When is the spirit broken?

In the first, as I was told by American soldiers, a behavior pattern crystallized to which they referred as "give-up-itis." In the concentration camps, this behavior was paralleled by those who one morning, at five, refused to get up and go to work and instead stayed in the hut, on the straw wet with urine and feces. Nothing - neither warnings nor threads - could induce them to change their minds. And then something typical occurred: they took out a cigarette from deep down in a pocket where they had hidden it and started smoking. At that moment we knew that for the next forty-eight hours or so we would watch them dying. Meaning orientation had subsided, and consequently the seeking of immediate pleasure had taken over.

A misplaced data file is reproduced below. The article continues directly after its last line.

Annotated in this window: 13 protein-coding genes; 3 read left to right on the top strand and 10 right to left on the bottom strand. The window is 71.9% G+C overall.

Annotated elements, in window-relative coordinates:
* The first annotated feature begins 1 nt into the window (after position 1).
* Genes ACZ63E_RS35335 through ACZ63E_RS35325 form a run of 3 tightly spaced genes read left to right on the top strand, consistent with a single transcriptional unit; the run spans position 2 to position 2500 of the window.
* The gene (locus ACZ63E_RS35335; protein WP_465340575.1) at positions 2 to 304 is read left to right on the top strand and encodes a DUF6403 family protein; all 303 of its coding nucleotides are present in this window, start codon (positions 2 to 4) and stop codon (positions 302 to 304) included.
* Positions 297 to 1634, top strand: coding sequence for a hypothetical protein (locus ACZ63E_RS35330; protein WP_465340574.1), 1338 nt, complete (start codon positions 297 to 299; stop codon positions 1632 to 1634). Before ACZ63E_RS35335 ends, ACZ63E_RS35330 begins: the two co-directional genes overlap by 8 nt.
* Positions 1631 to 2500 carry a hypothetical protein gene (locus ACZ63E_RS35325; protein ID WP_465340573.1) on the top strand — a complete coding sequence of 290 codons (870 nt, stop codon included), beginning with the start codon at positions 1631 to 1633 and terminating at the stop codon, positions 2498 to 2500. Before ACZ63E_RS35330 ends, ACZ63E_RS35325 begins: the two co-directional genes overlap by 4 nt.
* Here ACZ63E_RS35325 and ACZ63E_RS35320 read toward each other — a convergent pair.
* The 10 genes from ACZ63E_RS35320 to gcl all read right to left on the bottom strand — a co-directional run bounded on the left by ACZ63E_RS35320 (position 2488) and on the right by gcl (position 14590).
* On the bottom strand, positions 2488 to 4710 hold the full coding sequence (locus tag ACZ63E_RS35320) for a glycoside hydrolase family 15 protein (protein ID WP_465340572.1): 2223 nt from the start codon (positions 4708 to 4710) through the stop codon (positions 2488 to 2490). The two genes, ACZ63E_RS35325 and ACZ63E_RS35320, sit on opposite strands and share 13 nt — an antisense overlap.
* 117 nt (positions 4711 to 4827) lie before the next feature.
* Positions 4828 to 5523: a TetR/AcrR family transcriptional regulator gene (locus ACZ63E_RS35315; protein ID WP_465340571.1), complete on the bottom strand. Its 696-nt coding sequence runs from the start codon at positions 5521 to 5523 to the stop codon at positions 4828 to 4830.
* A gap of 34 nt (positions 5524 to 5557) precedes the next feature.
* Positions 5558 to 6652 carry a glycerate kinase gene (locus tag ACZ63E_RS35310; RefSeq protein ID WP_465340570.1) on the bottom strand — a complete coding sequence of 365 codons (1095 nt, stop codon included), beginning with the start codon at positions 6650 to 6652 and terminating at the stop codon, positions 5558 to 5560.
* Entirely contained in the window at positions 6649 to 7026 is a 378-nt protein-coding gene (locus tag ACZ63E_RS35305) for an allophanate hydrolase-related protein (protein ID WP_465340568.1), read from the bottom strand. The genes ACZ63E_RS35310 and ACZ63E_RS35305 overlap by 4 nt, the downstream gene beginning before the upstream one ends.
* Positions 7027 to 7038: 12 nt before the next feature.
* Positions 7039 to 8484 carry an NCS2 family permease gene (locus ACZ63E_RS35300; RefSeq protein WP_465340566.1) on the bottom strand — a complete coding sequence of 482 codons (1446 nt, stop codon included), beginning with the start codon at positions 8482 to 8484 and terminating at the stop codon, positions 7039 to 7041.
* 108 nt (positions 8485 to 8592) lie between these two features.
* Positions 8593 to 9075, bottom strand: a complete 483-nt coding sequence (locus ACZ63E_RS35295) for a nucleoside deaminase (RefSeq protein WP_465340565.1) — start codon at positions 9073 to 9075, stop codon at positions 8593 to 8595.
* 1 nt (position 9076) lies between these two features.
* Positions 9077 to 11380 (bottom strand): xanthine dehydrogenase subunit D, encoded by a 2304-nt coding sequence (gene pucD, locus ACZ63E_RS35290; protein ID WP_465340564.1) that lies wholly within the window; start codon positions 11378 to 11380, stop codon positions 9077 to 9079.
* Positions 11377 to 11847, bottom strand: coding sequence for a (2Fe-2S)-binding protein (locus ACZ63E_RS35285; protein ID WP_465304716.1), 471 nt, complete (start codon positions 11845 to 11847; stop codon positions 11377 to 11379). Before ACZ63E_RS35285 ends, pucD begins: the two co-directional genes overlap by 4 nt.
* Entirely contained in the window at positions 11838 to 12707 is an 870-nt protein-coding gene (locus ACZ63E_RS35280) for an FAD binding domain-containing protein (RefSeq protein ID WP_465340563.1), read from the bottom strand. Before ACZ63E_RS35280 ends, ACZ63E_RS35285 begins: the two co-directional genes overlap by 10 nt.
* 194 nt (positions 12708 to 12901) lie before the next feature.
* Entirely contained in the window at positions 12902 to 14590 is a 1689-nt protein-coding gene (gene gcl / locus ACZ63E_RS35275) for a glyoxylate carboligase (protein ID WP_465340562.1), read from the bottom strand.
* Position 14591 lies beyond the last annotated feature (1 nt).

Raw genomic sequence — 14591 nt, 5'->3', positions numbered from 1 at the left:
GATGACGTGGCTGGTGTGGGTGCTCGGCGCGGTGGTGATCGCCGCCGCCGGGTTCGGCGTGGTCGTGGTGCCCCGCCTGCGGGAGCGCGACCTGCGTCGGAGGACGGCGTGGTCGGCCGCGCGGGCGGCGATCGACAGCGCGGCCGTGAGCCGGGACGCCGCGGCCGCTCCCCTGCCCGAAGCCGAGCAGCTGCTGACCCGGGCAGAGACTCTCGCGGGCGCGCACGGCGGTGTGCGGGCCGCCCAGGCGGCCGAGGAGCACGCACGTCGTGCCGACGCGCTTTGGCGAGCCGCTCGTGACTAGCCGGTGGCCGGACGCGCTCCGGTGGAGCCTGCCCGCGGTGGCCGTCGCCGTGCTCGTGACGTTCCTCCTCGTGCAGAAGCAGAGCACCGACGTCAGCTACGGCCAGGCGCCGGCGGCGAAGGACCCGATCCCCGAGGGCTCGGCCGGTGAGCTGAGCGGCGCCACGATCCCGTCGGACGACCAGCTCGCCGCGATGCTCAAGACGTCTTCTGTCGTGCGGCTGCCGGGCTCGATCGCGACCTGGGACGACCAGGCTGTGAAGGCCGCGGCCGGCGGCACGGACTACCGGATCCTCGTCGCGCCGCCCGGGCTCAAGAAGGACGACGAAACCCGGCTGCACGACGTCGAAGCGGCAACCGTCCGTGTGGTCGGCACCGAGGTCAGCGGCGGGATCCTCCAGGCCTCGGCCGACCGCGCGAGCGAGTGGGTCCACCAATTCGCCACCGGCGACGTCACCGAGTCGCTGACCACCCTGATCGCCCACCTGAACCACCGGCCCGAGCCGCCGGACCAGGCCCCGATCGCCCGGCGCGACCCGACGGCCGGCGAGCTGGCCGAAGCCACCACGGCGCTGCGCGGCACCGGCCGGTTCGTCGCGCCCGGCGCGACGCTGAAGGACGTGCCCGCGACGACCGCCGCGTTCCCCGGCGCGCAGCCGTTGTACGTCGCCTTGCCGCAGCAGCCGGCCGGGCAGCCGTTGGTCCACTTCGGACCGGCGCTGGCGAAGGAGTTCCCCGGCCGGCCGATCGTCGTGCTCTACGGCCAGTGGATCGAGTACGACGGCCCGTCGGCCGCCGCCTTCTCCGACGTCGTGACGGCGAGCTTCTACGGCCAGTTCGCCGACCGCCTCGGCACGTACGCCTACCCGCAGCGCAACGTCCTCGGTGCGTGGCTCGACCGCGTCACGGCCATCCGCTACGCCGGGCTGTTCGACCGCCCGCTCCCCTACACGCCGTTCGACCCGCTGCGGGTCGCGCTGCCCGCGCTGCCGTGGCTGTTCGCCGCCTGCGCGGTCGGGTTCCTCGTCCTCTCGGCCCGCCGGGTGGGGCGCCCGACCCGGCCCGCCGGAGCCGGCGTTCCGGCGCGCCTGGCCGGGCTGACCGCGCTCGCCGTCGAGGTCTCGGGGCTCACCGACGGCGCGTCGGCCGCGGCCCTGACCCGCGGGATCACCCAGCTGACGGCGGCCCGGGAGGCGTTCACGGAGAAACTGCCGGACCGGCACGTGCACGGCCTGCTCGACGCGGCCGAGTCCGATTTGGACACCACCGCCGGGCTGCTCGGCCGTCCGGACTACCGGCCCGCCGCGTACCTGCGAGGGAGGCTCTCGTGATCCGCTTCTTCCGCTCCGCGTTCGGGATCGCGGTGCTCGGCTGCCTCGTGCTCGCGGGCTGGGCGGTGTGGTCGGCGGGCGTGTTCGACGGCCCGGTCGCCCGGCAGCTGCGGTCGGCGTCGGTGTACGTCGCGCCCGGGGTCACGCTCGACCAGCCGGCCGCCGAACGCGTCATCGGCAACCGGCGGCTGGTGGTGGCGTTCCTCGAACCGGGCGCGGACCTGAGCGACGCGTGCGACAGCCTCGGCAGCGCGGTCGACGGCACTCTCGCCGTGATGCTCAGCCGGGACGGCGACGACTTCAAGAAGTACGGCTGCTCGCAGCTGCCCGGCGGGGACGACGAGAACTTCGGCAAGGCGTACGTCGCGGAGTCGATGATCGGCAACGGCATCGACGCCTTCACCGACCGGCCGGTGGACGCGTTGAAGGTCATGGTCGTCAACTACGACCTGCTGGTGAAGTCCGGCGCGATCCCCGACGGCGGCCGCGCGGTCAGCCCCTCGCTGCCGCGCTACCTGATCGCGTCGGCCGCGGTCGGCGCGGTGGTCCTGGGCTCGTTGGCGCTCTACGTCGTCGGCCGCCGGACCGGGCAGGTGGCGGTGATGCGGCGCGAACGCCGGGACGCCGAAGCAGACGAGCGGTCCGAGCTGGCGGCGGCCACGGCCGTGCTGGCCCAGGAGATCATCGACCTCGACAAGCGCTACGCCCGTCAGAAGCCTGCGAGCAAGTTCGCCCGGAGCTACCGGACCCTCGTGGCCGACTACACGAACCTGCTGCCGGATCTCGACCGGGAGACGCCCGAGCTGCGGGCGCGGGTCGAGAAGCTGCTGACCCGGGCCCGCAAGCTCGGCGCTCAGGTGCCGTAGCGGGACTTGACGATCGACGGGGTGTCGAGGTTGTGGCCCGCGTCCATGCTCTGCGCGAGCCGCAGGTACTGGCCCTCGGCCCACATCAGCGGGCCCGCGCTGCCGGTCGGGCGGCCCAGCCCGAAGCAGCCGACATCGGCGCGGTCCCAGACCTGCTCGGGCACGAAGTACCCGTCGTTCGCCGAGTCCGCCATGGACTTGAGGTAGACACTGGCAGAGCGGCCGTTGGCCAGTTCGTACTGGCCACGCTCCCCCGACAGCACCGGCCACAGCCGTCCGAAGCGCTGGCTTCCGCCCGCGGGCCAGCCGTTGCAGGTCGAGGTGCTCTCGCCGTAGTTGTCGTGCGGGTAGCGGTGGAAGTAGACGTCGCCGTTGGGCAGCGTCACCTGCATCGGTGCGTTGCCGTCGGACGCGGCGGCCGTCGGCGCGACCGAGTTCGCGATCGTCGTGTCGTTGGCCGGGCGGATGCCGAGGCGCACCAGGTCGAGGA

--Viktor E. Frank